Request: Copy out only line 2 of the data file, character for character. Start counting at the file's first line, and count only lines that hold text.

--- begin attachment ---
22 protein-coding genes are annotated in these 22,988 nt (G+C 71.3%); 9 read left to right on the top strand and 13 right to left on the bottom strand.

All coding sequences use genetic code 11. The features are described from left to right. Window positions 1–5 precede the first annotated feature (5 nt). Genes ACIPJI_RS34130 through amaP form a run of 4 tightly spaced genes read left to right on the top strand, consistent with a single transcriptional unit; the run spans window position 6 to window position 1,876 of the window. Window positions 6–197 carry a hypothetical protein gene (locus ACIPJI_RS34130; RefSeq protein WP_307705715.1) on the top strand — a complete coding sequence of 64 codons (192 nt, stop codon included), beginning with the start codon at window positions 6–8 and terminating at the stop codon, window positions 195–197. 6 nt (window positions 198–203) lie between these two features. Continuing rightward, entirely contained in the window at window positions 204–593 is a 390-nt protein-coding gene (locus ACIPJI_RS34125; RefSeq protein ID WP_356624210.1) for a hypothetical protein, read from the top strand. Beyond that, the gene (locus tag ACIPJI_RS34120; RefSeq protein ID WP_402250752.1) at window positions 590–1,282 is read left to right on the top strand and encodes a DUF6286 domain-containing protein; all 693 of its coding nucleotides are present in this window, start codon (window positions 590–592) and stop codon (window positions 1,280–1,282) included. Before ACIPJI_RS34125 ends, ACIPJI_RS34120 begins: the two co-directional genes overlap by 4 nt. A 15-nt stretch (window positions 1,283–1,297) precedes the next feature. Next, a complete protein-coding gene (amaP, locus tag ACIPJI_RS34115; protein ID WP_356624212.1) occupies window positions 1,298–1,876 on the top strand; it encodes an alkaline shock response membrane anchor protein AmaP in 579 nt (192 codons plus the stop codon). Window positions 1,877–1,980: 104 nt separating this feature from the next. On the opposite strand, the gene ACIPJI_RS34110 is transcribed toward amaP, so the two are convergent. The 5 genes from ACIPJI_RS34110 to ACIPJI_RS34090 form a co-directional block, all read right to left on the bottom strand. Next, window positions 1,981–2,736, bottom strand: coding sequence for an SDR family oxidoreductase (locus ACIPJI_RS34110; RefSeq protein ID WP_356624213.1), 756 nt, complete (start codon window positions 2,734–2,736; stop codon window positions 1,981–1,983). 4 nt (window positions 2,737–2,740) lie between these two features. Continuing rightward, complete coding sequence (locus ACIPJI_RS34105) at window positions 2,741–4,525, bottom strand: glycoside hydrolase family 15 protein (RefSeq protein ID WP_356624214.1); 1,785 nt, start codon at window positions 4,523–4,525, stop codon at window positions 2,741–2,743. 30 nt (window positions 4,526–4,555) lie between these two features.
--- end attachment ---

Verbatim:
All coding sequences use genetic code 11. The features are described from left to right. Window positions 1–5 precede the first annotated feature (5 nt). Genes ACIPJI_RS34130 through amaP form a run of 4 tightly spaced genes read left to right on the top strand, consistent with a single transcriptional unit; the run spans window position 6 to window position 1,876 of the window. Window positions 6–197 carry a hypothetical protein gene (locus ACIPJI_RS34130; RefSeq protein WP_307705715.1) on the top strand — a complete coding sequence of 64 codons (192 nt, stop codon included), beginning with the start codon at window positions 6–8 and terminating at the stop codon, window positions 195–197. 6 nt (window positions 198–203) lie between these two features. Continuing rightward, entirely contained in the window at window positions 204–593 is a 390-nt protein-coding gene (locus ACIPJI_RS34125; RefSeq protein ID WP_356624210.1) for a hypothetical protein, read from the top strand. Beyond that, the gene (locus tag ACIPJI_RS34120; RefSeq protein ID WP_402250752.1) at window positions 590–1,282 is read left to right on the top strand and encodes a DUF6286 domain-containing protein; all 693 of its coding nucleotides are present in this window, start codon (window positions 590–592) and stop codon (window positions 1,280–1,282) included. Before ACIPJI_RS34125 ends, ACIPJI_RS34120 begins: the two co-directional genes overlap by 4 nt. A 15-nt stretch (window positions 1,283–1,297) precedes the next feature. Next, a complete protein-coding gene (amaP, locus tag ACIPJI_RS34115; protein ID WP_356624212.1) occupies window positions 1,298–1,876 on the top strand; it encodes an alkaline shock response membrane anchor protein AmaP in 579 nt (192 codons plus the stop codon). Window positions 1,877–1,980: 104 nt separating this feature from the next. On the opposite strand, the gene ACIPJI_RS34110 is transcribed toward amaP, so the two are convergent. The 5 genes from ACIPJI_RS34110 to ACIPJI_RS34090 form a co-directional block, all read right to left on the bottom strand. Next, window positions 1,981–2,736, bottom strand: coding sequence for an SDR family oxidoreductase (locus ACIPJI_RS34110; RefSeq protein ID WP_356624213.1), 756 nt, complete (start codon window positions 2,734–2,736; stop codon window positions 1,981–1,983). 4 nt (window positions 2,737–2,740) lie between these two features. Continuing rightward, complete coding sequence (locus ACIPJI_RS34105) at window positions 2,741–4,525, bottom strand: glycoside hydrolase family 15 protein (RefSeq protein ID WP_356624214.1); 1,785 nt, start codon at window positions 4,523–4,525, stop codon at window positions 2,741–2,743. 30 nt (window positions 4,526–4,555) lie between these two features.